Facts about Russia
Russia, or Russian Federation, is a country that includes Eastern Europe and Northern Asia. It is the largest country in the world by area and it covers more than 17 million square kilometers and encompasses more than an eighth of the earth’s surface. Russia is 1.8 times larger than the United States and is slightly larger than Pluto, which is only 6.1 million square miles (16.6 square km).
Russia’s greatest museum – The Hermitage in St Petersburg – is home to around 70 cats, which guard its treasures against rodents.
Moscow, the capital city of Russia, is home to 78 billionaires, the most of any other city in the world.
The name Red Square has nothing to do with communism, but derives from the word “krasnyi”, which once meant “beautiful”.
Russia is the leading exporter of oil and natural gas, and 60% of Russian export is oil.
Russians are the world’s fourth biggest drinkers, according to WHO statistics, behind Belarus, Moldova and Lithuania. Britain comes 25th.
Russia’s oil and gas pipelines could wrap around the Earth 6 times.
The word “vodka” derives for the word “voda”, which means “water”.
About 17 million people live below the poverty line in Russia, with more than 12% of the population making less than $220 per month.
The male life expectancy in Russia is just 65, lower than it is in North Korea or Iraq. Russian women, on the other hand, can expect to live to 76.
Alcohol poisoning kills 40,000 Russians per year. For Russian males, 1 out of 5 deaths is alcohol related.
Russia has more time zones (11) than any other country, but since 2011 has only used nine.
Beer was not considered an alcoholic beverage in Russia until 2013.
Russia has one of the world’s most terrifying walkways: the 439-metre SkyBridge.
In July of 2013, Putin banned adoption of Russian children to anyone who lives in a country where marriage equality exists in any way.
Russia is home to Europe’s longest river, the Volga, at 3,690km (2,293 miles).
The Russian State Library in Moscow is the largest library in Europe and the 2nd largest library in the world, after the Library of Congress.
Around 10,000 British tourists visit Russia each year, and over 90 per cent of them go only to Moscow and/or St Petersburg.
Lake Baikal is the largest body of freshwater at 25 million years and 5,315 feet deep is also the oldest and deepest lake in the world.
In 1908 the Russian Olympic team arrived in London 12 days late because it was still using the Julian calendar.
Oymyakon, Russia, in Siberia is the coldest recorded spot on Earth, with a record low temperature of -160 degrees Fahrenheit.
Russian cosmonaut Yuri Gagarin was the first human in space. He orbited the earth in a 108-minute flight in 1961.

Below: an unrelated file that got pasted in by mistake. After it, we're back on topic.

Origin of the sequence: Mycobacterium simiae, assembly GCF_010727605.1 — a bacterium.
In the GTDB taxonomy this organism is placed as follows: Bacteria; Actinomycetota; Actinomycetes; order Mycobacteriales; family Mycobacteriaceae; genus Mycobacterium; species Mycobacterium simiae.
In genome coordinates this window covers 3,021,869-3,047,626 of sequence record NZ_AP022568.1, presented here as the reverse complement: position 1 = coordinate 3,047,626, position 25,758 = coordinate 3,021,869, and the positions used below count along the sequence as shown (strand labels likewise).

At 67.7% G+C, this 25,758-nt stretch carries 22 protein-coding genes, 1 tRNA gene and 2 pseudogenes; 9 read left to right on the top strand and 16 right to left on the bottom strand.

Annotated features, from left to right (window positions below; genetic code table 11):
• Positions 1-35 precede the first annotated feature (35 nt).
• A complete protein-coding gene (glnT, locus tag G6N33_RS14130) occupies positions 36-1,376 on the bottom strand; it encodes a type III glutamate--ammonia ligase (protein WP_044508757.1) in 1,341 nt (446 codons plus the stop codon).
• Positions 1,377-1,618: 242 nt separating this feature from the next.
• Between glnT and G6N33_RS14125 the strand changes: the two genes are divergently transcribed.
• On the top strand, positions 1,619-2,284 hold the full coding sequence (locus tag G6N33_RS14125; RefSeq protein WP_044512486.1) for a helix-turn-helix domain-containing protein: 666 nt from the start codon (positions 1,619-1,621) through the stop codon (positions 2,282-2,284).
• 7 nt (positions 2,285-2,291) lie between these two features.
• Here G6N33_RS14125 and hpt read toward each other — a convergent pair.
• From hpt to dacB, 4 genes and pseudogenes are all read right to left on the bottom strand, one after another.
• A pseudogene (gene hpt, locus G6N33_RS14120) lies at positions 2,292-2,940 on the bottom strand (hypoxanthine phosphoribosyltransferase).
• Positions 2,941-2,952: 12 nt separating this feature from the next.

Russia has a homicide rate of 9.7 deaths per 100,000 people, which is higher than the United State’s rate of 4.7 deaths per 100,000 people.
In 1967 Russia launched the world’s first satellite, Sputnik.
In the 1700s, a Russian woman gave birth to 16 sets of twins, 7 sets of triplets, and 4 sets of quadruplets all fathered by the same man in a period of 40 years.
Russia is home to some 20 percent of the world’s trees.
A 2010 census shows that a third of Russia’s 153,000 villages have a population of fewer than 10 residents.
One-fifth of the world’s freshwater is in Lake Baikal.
Russia has the world’s largest divorce rate, with 5 out of every 1,000 couples being divorced.
The first Tsar or emperor of Russia, Ivan IV, better known now as Ivan the Terrible, was crowned in 1547. The last was Tsar Nicholas II who was executed in 1918.
On average, 14,000 Russian women die from domestic violence each year.
The official language is Russian and it is the first and only language of just over 80 percent of the population.
Russian women outnumber Russian men by 10 million.
Russia has the biggest nuclear arsenal in the world with an estimated 7,700 warheads, it holds just under half of all the nuclear weapons in existence.
Under Stalin’s communist rule, Russian children were taught in school that Vladimir Lenin, the founder of communism, was the grandfather of Russians, while Joseph Stalin was the father, and Russia the “Motherland.”
The world’s largest collection of squirrel-related items belongs to Russian Pavel Gerasimov. He has over 1,100 items including a solid gold squirrel statuette.
Under the 70 years of Russian communist rule, historians estimate anywhere from 12.5 to 20 million or more Russians died from execution, famine, and imprisonment.
The village of Suzdal is only 15 square kilometers but has an incredible 53 churches.
In 1991, the Soviet Union collapsed, replacing the communist rule in Russia with a democracy.
St. Petersburg has three times as many bridges as Venice.
Vladimir Putin served as the president of Russia from 1999 until 2008. After being denied the ability to run for a third term, the next president, Dmitri Mendenev, chose Putin as his Prime Minister. Putin then successfully ran for president again in 2012.
Moscow has the 3rd busiest metro in the world. There are 12 lines and more than 6 million people ride the Moscow Metro daily.
The corpse of Vladimir Lenin, the founder of communism in Russia, is on display in a tomb in Moscow’s Red Square.